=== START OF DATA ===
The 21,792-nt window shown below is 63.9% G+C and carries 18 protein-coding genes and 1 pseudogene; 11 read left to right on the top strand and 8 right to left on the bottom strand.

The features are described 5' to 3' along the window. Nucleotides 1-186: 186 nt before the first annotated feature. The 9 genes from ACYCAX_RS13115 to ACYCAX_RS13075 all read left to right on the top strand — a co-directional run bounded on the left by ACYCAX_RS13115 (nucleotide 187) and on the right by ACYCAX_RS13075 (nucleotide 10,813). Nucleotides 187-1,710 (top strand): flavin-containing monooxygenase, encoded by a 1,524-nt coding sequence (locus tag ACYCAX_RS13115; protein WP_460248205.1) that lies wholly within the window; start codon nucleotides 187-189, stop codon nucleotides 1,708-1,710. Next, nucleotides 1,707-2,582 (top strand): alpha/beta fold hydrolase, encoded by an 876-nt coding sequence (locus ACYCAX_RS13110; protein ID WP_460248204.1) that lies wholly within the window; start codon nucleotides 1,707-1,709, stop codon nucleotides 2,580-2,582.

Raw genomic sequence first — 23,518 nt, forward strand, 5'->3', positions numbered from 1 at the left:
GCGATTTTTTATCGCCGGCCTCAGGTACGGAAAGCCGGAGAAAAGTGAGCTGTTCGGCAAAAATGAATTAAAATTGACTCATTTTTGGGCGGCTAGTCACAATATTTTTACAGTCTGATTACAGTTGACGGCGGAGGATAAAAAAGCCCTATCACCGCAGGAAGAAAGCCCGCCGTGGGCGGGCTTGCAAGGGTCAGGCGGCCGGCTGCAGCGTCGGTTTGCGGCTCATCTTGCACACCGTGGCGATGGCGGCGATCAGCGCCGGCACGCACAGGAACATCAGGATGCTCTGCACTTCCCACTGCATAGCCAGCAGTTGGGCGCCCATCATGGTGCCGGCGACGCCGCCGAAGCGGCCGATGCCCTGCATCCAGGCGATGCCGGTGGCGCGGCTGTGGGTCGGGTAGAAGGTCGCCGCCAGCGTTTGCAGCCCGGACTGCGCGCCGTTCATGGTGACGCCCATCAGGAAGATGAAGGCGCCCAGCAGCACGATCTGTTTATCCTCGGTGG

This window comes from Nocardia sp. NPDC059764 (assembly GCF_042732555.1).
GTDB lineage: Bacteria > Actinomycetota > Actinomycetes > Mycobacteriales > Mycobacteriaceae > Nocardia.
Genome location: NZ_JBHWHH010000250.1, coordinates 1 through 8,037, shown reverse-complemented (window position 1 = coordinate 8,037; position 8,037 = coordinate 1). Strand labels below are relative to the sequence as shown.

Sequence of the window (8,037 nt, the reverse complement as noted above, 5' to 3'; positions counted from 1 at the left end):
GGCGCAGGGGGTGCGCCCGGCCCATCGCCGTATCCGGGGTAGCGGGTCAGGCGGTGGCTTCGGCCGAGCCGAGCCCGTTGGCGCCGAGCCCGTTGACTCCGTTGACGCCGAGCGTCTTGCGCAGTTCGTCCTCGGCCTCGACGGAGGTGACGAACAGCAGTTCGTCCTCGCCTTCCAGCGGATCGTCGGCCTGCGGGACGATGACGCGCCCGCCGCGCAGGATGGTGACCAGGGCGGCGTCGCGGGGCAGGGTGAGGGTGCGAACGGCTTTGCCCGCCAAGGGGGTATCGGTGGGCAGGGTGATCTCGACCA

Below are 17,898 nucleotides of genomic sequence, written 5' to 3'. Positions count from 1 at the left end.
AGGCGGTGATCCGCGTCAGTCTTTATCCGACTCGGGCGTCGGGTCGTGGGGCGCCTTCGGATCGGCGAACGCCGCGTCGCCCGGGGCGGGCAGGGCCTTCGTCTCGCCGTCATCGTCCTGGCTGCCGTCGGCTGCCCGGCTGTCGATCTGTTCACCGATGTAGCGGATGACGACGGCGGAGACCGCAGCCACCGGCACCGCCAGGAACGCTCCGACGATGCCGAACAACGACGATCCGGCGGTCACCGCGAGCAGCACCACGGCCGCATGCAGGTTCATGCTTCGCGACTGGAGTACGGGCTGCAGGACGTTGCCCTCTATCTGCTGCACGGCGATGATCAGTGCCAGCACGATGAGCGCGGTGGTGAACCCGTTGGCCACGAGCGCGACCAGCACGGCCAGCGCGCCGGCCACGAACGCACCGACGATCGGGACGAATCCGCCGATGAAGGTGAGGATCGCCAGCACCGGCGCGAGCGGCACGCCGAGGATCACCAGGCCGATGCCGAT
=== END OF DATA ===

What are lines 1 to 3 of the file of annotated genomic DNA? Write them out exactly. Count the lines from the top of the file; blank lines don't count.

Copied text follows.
The 21,792-nt window shown below is 63.9% G+C and carries 18 protein-coding genes and 1 pseudogene; 11 read left to right on the top strand and 8 right to left on the bottom strand.

The features are described 5' to 3' along the window. Nucleotides 1-186: 186 nt before the first annotated feature. The 9 genes from ACYCAX_RS13115 to ACYCAX_RS13075 all read left to right on the top strand — a co-directional run bounded on the left by ACYCAX_RS13115 (nucleotide 187) and on the right by ACYCAX_RS13075 (nucleotide 10,813). Nucleotides 187-1,710 (top strand): flavin-containing monooxygenase, encoded by a 1,524-nt coding sequence (locus tag ACYCAX_RS13115; protein WP_460248205.1) that lies wholly within the window; start codon nucleotides 187-189, stop codon nucleotides 1,708-1,710. Next, nucleotides 1,707-2,582 (top strand): alpha/beta fold hydrolase, encoded by an 876-nt coding sequence (locus ACYCAX_RS13110; protein ID WP_460248204.1) that lies wholly within the window; start codon nucleotides 1,707-1,709, stop codon nucleotides 2,580-2,582.

Raw genomic sequence first — 23,518 nt, forward strand, 5'->3', positions numbered from 1 at the left: